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Vlad the inhaler

18 December 2014 By Pierre Briançon

In the annals of foolish quotes, Vladimir Putin’s “a positive turn is inevitable” is bound to rank as high as “prosperity is just around the corner” – the probably apocryphal statement of U.S. President Herbert Hoover on the eve of the Great Depression. In a much-anticipated news conference, the Russian president shrugged off concerns about his country’s economy, and didn’t seem to have a plan to deal with the blows inflicted on Russia by Western sanctions and weak oil prices. In a nutshell, all his countrymen have to do is tough it out over the next two years.

Putin’s statement came the week the rouble dropped 23 percent in two days, laughing off a failed central bank attempt to stem the fall with a brutal interest rate hike. The currency is back to where it was late last week – meaning down 43 percent this year – the only difference being that the central bank is a few billion dollars poorer, and the economy hit with a 17 percent interest rate.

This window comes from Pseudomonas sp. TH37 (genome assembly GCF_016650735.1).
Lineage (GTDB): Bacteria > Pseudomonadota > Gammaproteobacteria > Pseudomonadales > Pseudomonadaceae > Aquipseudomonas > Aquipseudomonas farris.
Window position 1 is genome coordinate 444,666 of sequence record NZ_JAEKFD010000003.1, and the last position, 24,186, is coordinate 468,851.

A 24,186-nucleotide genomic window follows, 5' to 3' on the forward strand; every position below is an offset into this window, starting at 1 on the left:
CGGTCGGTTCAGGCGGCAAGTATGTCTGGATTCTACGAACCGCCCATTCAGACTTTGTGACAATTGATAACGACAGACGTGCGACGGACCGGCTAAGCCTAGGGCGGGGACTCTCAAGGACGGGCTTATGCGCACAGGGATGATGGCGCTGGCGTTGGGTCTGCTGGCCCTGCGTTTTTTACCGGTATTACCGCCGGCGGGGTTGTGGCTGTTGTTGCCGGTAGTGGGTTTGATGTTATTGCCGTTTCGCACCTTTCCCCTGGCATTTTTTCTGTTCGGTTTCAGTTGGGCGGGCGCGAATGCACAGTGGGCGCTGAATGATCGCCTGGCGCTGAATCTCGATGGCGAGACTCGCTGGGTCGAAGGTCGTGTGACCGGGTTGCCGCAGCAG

The Russian president repeated the Kremlin line of recent weeks – that the country has the resources to endure for another two years. That seems to be based on a rough comparison between the central bank’s official foreign reserves – a little over $400 billion – and the $140 billion of foreign debt Russian companies and banks have to pay back by mid 2016 – which they cannot refinance, due to Western sanctions.

Things are more complicated. Not all the reserves are simply at the government’s disposal to bailout ailing companies. And Russia’s main problem is not its foreign debt but the parlous fundamentals of its economy. On this, Putin didn’t give any sign that he had grasped the problem. He simply reiterated the usual promises to fight corruption, and his sincere wish the economy would one day become less dependent on oil.

The bold investors who might still be interested in taking a look at Russia will secretly hope that the man who spoke on Dec. 18 was just putting on an act, and that he has a secret master plan to deal with Russia’s economic debacle. Because the alternative – that self-denial rules at the top – is much too hard to consider.


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